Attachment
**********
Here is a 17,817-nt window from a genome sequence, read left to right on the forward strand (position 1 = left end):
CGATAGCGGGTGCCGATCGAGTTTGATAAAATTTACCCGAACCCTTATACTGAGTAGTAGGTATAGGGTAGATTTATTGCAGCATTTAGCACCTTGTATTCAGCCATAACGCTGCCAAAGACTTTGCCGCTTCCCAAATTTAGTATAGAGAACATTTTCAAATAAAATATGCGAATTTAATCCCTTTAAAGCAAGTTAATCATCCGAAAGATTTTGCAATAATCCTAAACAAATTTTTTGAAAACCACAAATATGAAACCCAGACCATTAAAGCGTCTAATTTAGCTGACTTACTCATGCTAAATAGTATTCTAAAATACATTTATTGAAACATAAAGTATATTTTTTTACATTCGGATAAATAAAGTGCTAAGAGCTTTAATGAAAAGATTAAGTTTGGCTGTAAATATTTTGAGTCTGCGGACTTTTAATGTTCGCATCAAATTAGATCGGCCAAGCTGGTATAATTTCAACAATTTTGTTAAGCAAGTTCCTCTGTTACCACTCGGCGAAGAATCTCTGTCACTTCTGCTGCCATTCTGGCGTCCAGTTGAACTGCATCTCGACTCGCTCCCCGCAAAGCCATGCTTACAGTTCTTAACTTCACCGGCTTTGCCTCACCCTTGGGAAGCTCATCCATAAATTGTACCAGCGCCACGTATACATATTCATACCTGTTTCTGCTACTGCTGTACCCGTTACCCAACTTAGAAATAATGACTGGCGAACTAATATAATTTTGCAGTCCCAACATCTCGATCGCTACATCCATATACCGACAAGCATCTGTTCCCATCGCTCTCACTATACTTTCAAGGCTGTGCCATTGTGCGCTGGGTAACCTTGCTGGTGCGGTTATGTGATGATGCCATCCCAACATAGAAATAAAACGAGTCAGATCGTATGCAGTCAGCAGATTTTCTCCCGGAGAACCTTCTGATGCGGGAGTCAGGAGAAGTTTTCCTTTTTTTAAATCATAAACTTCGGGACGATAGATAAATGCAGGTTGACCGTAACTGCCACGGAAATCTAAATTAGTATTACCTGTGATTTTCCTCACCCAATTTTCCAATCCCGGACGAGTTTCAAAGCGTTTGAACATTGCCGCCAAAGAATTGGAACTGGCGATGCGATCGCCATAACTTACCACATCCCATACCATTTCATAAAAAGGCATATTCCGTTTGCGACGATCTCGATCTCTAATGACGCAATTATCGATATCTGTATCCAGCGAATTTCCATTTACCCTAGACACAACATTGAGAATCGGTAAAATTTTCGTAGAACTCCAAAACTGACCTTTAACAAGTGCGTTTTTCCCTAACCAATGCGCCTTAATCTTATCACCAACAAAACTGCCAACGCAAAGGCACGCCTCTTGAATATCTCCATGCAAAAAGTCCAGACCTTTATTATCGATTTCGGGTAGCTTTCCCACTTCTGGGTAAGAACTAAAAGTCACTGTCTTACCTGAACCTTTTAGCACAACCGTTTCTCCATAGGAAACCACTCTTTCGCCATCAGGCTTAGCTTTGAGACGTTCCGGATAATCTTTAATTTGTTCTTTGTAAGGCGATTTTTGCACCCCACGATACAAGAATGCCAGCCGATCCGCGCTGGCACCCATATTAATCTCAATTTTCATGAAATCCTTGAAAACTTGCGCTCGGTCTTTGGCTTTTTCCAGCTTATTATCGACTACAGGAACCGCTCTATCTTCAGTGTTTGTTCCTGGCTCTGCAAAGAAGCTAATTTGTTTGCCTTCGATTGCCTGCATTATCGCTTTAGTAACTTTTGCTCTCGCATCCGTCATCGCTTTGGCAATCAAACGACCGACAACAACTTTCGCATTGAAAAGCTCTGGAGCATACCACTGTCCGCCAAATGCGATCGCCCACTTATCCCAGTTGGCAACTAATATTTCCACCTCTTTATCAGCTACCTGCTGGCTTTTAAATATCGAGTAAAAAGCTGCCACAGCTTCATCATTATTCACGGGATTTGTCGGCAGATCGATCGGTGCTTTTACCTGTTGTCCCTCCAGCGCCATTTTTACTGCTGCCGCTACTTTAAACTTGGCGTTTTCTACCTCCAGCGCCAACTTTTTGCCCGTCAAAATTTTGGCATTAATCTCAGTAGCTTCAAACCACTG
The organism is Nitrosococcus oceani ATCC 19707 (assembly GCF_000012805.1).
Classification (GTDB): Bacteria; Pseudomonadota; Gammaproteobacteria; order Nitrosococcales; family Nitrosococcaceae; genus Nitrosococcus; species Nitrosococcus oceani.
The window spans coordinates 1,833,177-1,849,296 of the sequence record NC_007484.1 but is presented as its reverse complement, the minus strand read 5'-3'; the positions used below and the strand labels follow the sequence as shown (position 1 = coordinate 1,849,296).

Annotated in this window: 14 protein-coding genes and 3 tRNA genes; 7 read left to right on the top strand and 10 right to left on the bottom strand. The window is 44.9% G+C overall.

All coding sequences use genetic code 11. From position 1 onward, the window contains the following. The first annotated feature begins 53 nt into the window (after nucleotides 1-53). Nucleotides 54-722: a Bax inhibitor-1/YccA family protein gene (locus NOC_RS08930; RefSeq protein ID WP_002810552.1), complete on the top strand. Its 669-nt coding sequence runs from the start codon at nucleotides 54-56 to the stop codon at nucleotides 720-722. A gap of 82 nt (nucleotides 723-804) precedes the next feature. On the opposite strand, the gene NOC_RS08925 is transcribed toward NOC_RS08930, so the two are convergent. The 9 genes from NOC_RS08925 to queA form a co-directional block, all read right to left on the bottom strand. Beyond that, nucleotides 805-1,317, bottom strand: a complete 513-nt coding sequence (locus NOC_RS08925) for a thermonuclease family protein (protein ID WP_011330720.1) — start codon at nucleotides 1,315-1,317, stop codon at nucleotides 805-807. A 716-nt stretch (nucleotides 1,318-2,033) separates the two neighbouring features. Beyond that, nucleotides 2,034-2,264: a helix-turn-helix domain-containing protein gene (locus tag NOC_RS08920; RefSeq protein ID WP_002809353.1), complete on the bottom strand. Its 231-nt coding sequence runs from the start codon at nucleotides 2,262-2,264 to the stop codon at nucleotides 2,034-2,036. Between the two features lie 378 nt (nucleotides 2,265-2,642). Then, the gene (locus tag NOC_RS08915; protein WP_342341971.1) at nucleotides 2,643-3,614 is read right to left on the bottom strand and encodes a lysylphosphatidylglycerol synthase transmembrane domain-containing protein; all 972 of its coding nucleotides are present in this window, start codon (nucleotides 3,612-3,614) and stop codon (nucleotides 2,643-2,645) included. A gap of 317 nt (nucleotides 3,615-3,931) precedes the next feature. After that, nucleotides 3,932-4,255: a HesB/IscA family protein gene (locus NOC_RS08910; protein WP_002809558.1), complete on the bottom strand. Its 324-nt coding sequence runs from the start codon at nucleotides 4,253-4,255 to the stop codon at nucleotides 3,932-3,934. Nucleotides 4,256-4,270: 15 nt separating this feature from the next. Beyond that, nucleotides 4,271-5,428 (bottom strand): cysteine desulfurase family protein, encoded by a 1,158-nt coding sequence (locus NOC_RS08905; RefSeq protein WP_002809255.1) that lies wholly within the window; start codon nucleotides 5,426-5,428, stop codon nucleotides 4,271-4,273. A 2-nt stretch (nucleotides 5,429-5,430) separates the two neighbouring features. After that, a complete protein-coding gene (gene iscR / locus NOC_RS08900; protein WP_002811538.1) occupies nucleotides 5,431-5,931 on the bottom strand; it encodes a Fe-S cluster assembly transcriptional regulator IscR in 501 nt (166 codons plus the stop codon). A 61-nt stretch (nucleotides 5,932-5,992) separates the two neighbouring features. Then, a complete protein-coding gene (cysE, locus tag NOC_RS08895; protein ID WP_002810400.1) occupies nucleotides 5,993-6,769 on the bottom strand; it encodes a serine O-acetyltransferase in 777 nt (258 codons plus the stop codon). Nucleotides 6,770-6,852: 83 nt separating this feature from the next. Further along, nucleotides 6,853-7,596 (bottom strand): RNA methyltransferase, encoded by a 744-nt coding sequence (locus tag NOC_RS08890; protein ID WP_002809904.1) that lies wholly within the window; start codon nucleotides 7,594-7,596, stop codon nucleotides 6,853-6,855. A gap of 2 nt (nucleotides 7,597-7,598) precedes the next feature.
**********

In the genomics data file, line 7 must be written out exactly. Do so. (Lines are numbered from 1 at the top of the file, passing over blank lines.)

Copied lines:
All coding sequences use genetic code 11. From position 1 onward, the window contains the following. The first annotated feature begins 53 nt into the window (after nucleotides 1-53). Nucleotides 54-722: a Bax inhibitor-1/YccA family protein gene (locus NOC_RS08930; RefSeq protein ID WP_002810552.1), complete on the top strand. Its 669-nt coding sequence runs from the start codon at nucleotides 54-56 to the stop codon at nucleotides 720-722. A gap of 82 nt (nucleotides 723-804) precedes the next feature. On the opposite strand, the gene NOC_RS08925 is transcribed toward NOC_RS08930, so the two are convergent. The 9 genes from NOC_RS08925 to queA form a co-directional block, all read right to left on the bottom strand. Beyond that, nucleotides 805-1,317, bottom strand: a complete 513-nt coding sequence (locus NOC_RS08925) for a thermonuclease family protein (protein ID WP_011330720.1) — start codon at nucleotides 1,315-1,317, stop codon at nucleotides 805-807. A 716-nt stretch (nucleotides 1,318-2,033) separates the two neighbouring features. Beyond that, nucleotides 2,034-2,264: a helix-turn-helix domain-containing protein gene (locus tag NOC_RS08920; RefSeq protein ID WP_002809353.1), complete on the bottom strand. Its 231-nt coding sequence runs from the start codon at nucleotides 2,262-2,264 to the stop codon at nucleotides 2,034-2,036. Between the two features lie 378 nt (nucleotides 2,265-2,642). Then, the gene (locus tag NOC_RS08915; protein WP_342341971.1) at nucleotides 2,643-3,614 is read right to left on the bottom strand and encodes a lysylphosphatidylglycerol synthase transmembrane domain-containing protein; all 972 of its coding nucleotides are present in this window, start codon (nucleotides 3,612-3,614) and stop codon (nucleotides 2,643-2,645) included. A gap of 317 nt (nucleotides 3,615-3,931) precedes the next feature. After that, nucleotides 3,932-4,255: a HesB/IscA family protein gene (locus NOC_RS08910; protein WP_002809558.1), complete on the bottom strand. Its 324-nt coding sequence runs from the start codon at nucleotides 4,253-4,255 to the stop codon at nucleotides 3,932-3,934. Nucleotides 4,256-4,270: 15 nt separating this feature from the next. Beyond that, nucleotides 4,271-5,428 (bottom strand): cysteine desulfurase family protein, encoded by a 1,158-nt coding sequence (locus NOC_RS08905; RefSeq protein WP_002809255.1) that lies wholly within the window; start codon nucleotides 5,426-5,428, stop codon nucleotides 4,271-4,273. A 2-nt stretch (nucleotides 5,429-5,430) separates the two neighbouring features. After that, a complete protein-coding gene (gene iscR / locus NOC_RS08900; protein WP_002811538.1) occupies nucleotides 5,431-5,931 on the bottom strand; it encodes a Fe-S cluster assembly transcriptional regulator IscR in 501 nt (166 codons plus the stop codon). A 61-nt stretch (nucleotides 5,932-5,992) separates the two neighbouring features. Then, a complete protein-coding gene (cysE, locus tag NOC_RS08895; protein ID WP_002810400.1) occupies nucleotides 5,993-6,769 on the bottom strand; it encodes a serine O-acetyltransferase in 777 nt (258 codons plus the stop codon). Nucleotides 6,770-6,852: 83 nt separating this feature from the next. Further along, nucleotides 6,853-7,596 (bottom strand): RNA methyltransferase, encoded by a 744-nt coding sequence (locus tag NOC_RS08890; protein ID WP_002809904.1) that lies wholly within the window; start codon nucleotides 7,594-7,596, stop codon nucleotides 6,853-6,855. A gap of 2 nt (nucleotides 7,597-7,598) precedes the next feature.